This has been a year of extreme highs and devastating lows. On balance, the year has been a positive one, with significant advancements in health coverage. But the disappointments of 2022 are still acute.
At the federal level, there were two significant steps forward for Medicare. First, Congress passed the Inflation Reduction Act of 2022, which will add an out-of-pocket cap to Part D prescription drug coverage, increase coverage for people with limited incomes, and allow Medicare drug negotiation for the first time. Second, the Biden-Harris administration broadened its interpretation of medically necessary dental care, ending a decades-long policy that unnecessarily limited access to life- and health-saving treatment for people with Medicare.
The administration also began covering at-home COVID-19 tests for people with Medicare, cleared the way for over-the-counter hearing aids, proposed rules to streamline Medicaid and Medicare Savings Program (MSP) enrollment and retention, and finalized rules to protect immigrants and help people enroll in Medicare.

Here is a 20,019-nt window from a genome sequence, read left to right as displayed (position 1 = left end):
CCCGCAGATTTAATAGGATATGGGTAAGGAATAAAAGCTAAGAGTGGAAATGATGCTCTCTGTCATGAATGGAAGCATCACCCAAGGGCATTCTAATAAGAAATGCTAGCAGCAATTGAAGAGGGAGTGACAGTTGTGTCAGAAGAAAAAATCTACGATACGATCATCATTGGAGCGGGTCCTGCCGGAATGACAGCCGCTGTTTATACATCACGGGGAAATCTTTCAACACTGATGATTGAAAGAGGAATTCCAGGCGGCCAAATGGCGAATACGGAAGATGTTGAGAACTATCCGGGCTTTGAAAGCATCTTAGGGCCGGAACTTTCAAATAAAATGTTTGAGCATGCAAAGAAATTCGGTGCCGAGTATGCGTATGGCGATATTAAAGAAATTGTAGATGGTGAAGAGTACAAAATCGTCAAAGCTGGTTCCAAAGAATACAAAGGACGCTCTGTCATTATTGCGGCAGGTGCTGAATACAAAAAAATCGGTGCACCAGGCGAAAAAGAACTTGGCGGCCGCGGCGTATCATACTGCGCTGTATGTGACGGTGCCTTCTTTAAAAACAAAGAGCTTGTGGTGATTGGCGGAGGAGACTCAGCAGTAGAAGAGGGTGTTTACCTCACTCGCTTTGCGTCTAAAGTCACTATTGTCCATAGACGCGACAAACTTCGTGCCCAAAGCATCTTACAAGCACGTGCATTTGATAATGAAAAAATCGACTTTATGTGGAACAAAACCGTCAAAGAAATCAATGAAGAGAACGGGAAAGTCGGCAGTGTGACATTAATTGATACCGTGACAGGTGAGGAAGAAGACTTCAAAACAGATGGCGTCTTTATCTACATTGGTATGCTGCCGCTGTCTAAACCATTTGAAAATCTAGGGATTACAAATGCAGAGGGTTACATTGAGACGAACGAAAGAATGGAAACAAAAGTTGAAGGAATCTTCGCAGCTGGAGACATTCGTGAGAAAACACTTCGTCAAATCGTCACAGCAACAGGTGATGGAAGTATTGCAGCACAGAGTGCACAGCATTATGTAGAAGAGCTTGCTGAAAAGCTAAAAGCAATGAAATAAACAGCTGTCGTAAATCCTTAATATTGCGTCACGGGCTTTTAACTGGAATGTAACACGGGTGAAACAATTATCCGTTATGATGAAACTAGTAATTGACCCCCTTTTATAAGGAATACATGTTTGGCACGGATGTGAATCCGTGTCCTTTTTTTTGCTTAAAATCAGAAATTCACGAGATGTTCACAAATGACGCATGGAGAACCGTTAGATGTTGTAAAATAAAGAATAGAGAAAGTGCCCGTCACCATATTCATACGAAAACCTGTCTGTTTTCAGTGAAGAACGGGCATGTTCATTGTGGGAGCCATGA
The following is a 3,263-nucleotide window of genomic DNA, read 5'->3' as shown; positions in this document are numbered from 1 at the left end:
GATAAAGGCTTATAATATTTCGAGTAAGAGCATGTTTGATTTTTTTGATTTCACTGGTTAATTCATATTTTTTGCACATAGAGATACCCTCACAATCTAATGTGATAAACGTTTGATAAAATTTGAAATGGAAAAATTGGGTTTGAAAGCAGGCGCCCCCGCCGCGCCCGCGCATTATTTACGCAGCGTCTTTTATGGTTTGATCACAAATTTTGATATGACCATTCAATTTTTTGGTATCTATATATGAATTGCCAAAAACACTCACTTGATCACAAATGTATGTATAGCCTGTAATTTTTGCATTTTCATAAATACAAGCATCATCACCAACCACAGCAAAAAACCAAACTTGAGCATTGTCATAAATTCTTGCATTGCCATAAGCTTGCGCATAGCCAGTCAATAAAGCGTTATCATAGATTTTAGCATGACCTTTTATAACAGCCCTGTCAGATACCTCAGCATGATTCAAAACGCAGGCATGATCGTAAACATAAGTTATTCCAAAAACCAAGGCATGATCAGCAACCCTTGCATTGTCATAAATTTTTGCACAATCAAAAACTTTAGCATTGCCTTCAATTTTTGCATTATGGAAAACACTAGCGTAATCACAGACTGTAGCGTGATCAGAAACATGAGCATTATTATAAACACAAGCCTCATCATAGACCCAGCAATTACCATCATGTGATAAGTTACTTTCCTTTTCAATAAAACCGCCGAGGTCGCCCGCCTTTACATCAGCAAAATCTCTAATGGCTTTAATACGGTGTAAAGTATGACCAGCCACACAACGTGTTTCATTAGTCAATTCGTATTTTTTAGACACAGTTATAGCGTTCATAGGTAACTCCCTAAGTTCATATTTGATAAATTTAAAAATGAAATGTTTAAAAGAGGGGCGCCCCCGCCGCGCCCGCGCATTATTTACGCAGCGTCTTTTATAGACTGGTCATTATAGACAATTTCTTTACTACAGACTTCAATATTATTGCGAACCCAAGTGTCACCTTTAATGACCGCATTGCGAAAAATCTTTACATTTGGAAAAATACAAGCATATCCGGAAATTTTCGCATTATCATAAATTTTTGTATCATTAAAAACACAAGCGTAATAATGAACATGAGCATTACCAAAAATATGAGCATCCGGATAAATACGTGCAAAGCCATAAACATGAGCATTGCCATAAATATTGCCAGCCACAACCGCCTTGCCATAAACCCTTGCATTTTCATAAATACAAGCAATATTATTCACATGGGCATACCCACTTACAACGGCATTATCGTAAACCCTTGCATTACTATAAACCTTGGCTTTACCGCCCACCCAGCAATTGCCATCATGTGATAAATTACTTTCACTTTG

Legislatively, the No Surprises Act went into effect at the start of the year to protect people with group and individual health insurance policies from receiving surprise bills. And Medicare Rights celebrated the introduction of the bipartisan BENES 2.0 Act, which would notify people who are nearing Medicare eligibility of what they need to do.
Medicare beneficiaries also won the right to appeal “Observation Status” reclassifications due to work by the Center for Medicare Advocacy, Justice in Aging, and pro bono firm Wilson Sonsini Goodrich & Rosati.
And Medicare Rights’ home state of New York passed a landmark budget to expand eligibility for Medicaid and the MSP.
But it was not all good news. Congress failed to strengthen Home- and Community-Based Services (HCBS) in Medicaid or expand Medicare’s benefits to cover dental, hearing, and vision care, despite the need.
And the news about Medicare Advantage continues to be troubling. Watchdog reports emphasize overpayments and a lack of quality data, and a need for oversight, as well as inappropriate denials of medically necessary care that we see reflected in our helpline calls.
Clearly, there is much to be done in the coming years to protect and strengthen Medicare, Medicaid, and other forms of health coverage. We look forward to working with Congress, the administration, and other advocates in the new year.
Read Looking Ahead: Medicare in 2023 and Beyond to find out what’s coming up in Medicare.